Stem cell therapy proposes that by growing stem cells that can turn into other cells, you can actually grow the cells present in the spinal column (just as an example) to stimulate regrowth of nervous tissue at the site of the physical trauma. 

WHAT KINDS OF STEM CELL TREATMENTS EXIST?

Since stem cell therapy is focused on healing and regeneration, it stands to reason that the ailments best addressed by these therapies focus on diseases that break the body down. 

Osteoarthritis. This degenerative disease of the joints comes directly from the loss of the protective cartilage between joints. Cartilage itself doesn’t regrow or regenerate, but with stem cells that can become cartilage cells, treatments can stimulate cartilage growth in joints. Stem cell therapy for knees, wrists, and elbows can help heal cartilage and reduce inflammation.

  • Autoimmune Disease. These chronic, and often overlooked, diseases affect the body’s ability to protect itself from the disease. More specifically, autoimmune diseases like Rheumatoid arthritis, Graves disease, or Lupus, all describe conditions where the immune system attacks the cells or organs of the body rather than disease in bacteria. For example, Rheumatoid arthritis is a condition where the autoimmune system attacks the cells in the joints, causing extreme pain. 
  • Stem cells can help those afflicted by these diseases by stimulating regeneration of the cells under attack, while also modulating the immune system so it does not attack the body.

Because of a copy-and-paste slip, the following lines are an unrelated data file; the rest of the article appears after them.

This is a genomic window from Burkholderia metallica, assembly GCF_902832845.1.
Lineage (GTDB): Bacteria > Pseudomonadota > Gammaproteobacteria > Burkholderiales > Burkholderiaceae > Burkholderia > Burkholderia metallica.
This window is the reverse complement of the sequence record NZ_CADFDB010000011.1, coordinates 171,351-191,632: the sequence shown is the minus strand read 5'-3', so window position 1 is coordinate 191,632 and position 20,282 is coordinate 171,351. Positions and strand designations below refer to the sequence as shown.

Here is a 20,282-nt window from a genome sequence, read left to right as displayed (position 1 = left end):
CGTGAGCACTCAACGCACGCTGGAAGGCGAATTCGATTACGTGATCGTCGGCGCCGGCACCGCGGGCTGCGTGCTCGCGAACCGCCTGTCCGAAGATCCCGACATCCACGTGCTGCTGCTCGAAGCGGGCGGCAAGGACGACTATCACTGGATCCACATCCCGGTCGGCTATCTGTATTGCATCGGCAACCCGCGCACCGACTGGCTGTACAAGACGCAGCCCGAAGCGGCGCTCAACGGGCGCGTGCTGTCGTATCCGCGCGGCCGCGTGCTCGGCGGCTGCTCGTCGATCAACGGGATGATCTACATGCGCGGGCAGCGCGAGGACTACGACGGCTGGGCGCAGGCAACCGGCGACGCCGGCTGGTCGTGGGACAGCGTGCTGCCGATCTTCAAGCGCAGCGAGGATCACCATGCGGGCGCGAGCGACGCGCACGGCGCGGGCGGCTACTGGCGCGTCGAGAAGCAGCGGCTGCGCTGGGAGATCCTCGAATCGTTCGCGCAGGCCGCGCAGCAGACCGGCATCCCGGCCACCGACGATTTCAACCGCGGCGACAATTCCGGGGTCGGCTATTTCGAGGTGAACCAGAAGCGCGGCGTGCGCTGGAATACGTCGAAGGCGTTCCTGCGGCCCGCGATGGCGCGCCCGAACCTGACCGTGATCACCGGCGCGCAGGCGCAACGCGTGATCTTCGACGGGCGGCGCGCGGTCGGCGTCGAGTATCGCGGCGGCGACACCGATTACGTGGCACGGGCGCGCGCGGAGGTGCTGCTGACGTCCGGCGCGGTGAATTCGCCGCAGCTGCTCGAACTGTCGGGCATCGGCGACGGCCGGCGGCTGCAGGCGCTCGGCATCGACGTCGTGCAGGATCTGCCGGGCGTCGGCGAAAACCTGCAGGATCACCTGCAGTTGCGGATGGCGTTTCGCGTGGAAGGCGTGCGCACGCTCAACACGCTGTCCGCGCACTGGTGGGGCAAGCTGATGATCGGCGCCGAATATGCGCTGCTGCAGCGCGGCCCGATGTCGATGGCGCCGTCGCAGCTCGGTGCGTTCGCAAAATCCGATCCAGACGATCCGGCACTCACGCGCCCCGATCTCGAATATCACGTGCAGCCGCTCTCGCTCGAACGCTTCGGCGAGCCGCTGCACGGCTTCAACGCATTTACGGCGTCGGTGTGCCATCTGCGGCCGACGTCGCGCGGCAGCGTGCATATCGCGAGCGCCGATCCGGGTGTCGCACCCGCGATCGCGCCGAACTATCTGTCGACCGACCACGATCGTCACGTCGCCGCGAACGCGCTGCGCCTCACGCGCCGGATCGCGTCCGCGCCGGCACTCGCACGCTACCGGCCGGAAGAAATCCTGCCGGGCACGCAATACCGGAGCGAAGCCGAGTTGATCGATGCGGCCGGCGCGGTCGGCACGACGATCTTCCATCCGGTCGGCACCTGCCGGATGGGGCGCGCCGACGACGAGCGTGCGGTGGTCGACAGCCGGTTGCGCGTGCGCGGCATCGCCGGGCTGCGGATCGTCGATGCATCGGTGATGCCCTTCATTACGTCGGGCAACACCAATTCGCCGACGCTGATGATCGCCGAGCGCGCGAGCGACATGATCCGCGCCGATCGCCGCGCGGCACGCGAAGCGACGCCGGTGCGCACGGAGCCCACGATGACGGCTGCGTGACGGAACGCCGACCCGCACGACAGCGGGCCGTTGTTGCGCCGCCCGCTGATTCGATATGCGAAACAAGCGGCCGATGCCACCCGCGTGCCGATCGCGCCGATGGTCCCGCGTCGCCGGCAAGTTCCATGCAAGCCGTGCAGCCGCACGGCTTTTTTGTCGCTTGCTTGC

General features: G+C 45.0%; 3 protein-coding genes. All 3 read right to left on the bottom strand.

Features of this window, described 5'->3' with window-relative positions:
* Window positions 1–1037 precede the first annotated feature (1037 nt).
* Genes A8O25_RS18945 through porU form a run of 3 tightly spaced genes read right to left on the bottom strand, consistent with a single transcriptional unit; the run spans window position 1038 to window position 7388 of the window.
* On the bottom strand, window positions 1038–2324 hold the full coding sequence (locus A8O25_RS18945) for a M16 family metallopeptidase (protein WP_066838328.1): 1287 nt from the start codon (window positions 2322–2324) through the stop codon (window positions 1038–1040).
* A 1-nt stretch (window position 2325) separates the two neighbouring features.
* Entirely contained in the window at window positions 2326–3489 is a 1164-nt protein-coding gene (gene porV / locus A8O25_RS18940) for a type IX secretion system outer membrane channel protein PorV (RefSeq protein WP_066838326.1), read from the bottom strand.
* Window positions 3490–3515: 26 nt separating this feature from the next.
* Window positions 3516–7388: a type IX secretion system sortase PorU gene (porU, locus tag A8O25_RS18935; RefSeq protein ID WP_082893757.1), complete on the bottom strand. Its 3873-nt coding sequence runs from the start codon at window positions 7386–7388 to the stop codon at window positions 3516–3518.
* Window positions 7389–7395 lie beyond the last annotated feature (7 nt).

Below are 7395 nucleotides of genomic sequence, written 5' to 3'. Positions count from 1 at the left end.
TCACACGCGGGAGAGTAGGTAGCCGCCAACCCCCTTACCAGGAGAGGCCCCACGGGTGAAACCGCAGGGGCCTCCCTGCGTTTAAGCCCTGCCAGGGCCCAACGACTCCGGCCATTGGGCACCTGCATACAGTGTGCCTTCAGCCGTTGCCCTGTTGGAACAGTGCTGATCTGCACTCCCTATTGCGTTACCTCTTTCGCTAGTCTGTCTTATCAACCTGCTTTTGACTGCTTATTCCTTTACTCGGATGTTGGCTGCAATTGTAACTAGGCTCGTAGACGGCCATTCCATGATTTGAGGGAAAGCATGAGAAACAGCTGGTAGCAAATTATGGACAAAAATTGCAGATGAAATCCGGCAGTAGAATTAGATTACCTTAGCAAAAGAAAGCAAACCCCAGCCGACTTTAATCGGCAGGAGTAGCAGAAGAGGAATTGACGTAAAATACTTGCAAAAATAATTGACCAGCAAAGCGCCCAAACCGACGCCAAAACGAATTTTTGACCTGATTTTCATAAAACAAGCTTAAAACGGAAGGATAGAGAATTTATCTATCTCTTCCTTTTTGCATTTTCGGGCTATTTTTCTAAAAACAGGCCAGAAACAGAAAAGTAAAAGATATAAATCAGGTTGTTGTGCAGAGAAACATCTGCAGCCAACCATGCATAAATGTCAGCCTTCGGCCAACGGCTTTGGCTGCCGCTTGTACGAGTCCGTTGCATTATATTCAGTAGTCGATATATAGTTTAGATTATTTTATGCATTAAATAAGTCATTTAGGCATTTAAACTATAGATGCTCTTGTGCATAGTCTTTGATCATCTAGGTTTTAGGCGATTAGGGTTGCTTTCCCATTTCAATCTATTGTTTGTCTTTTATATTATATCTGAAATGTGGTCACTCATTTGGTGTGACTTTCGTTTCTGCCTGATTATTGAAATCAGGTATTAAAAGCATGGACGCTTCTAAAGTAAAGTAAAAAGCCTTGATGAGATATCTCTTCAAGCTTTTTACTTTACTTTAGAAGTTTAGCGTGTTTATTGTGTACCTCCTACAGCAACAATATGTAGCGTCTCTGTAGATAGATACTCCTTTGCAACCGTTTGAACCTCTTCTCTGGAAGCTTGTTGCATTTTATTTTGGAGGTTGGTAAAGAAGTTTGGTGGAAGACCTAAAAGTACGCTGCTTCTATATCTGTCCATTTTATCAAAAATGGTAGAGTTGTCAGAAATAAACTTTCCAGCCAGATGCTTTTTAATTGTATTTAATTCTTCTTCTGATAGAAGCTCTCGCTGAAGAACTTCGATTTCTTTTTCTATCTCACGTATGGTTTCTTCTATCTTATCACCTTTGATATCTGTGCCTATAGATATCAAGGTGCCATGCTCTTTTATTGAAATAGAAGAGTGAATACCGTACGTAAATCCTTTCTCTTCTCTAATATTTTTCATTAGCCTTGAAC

• Diabetes. Stem cells can help the pancreas and liver regulate insulin, with several trials underway to demonstrate effectiveness in both Type I and Type II diabetes.
  • Hair Regrowth. While not quite as debilitating as the above-mentioned conditions, hair loss is something that many individuals would like to have treated. Trials in Italy have shown that stem cells can stimulate hair regrowth in dead follicles
  • Chronic Obstructive Pulmonary Disease (COPD). Stem cell therapy for COPD (Las Vegas or otherwise) has generated significant interest in the medical community, with several trials underway testing the regenerative effects of stem cells in COPD patients. 

STEM CELLS AND REGENERATIVE TREATMENT


How do stem cells help people with these types of injuries or illnesses?

Many of these conditions and associated conditions are a result of problems in the body that need either repair or complete regeneration. In many instances, the body is unable to properly repair the injury or address damage from an illness due to its severity. 

For example, a spinal injury might include damage to nervous system tissue that inhibits communication between the brain and the rest of the body. In turn, stimulating this growth through stem cells might encourage further growth from cells already in the body, leading to rapid healing. 

Stem cell therapy proposes that by growing stem cells that can turn into other cells, you can actually grow the cells present in the spinal column (just as an example) to stimulate regrowth of nervous tissue at the site of the physical trauma.